This weekend we looked at Saturn from the unique perspective called opposition, when a planet is directly opposite the sun in the sky. Seen from space, Saturn is lined up with Earth on the same side as the sun. Seen from the ground, the planet rises at sunset, remains visible all night and doesn’t set until the sun rises the next morning. Talk about opposites – the two bodies can’t get any farther apart.
Opposition only happens with the outer planets – Mars through Neptune. Since they’re farther from the sun than Earth, they can periodically sneak up behind us. Mercury and Venus, being closer to the sun, can’t take a walk around our backside and therefore never appear opposite the sun in the sky. Traditionally, the planets that orbit beyond Earth are called “superior” while Mercury and Venus are “inferior” or inner planets.
As described in this Friday’s blog, our opposition perspective on Saturn affords a unique view of its rings. For a few days around this time, the rings become considerably brighter than the body of the planet. The photo illustrates it dramatically, but you can also see it with your own eyeballs as amateur astronomer Richard Keen of Coal Creek Canyon, Colorado did through his 12.5-inch telescope this weekend:
“The rings were markedly brighter than the ball of the planet, while usually they’re about the same brightness. The contrast lines between where ball of the planet hides the far side ring, and between the near side ring and the planet, were sharper, too.”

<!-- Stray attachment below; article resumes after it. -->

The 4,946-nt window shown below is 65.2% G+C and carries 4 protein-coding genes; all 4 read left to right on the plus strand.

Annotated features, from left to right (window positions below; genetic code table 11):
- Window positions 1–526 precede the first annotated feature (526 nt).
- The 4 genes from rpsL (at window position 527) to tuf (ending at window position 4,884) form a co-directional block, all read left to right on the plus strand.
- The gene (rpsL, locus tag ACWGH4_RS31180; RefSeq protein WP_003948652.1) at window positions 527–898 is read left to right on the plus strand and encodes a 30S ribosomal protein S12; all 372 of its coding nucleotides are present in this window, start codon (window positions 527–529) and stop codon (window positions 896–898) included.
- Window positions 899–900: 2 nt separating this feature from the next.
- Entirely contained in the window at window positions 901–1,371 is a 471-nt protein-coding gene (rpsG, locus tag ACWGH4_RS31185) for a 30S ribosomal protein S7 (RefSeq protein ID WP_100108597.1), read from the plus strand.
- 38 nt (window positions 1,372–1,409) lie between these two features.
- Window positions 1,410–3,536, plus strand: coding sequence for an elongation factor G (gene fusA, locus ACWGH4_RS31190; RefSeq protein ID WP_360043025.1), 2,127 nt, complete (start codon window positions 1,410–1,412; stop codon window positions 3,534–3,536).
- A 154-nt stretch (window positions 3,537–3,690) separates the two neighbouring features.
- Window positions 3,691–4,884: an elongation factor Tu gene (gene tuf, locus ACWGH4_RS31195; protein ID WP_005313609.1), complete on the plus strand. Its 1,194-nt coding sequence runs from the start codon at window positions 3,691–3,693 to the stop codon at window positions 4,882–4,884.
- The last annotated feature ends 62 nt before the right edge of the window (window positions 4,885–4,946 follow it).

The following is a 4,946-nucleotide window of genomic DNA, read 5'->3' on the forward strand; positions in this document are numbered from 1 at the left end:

Several factors contribute to the brightening, but a key one is called the opposition effect. When we face with our backs to the sun, objects in front of us are squarely lit by sunshine streaming over our shoulders. Any shadows cast by rocks, bumps or irregularities are hidden directly behind the objects. Without shadows to ‘darken’ the scene, the view directly in front of us peaks in light intensity.
Something similar happens when we look at Saturn’s rings during the days leading up to and after opposition. The sun streams past the Earth (our shoulders) and shines directly onto the ring particles. With their shadows temporarily hidden, the rings surge in brightness compared to the planet’s globe.
This brightness enhancement was first studied by German astronomer
Hugo von Seeliger (1849-1924) who proposed that the disappearance of shadows as the cause for the rapid brightening of the rings. Seeliger saw it as confirmation that the rings were made of individual pieces rather than a series of solid disks.
The opposition surge is also the primary reason the full moon is so much brighter than the moon the night before or after.
Saturn comes to opposition once a year, but the full moon is at opposition (opposite the sun in the sky) about once a month. During the hours before full phase, it brightens by more than 40% and fades an equal amount hours after full.
What’s going on? Like the ice crystals in Saturn’s rings, the moon dust and grit hide shadows best when the sun shines down squarely upon them. Also any divots or pits on the moon’s surface that might otherwise be filled with shadow are fully – if briefly – illuminated by sunlight.
While “shadow hiding” is an important reason for these surges, the phenomenon of coherent backscatter also plays a role in the moon, Saturn’s rings and other planets and asteroids with rocky, dusty surfaces. When a light source shines at a very direct angle at material made of a multitude of tiny, dust-like particles, multiple reflections combine to produce a single brighter reflection directly back at the observer.
So now I’m eager for clear skies to see all this for myself. Hopefully, you’ll have a chance to do the same.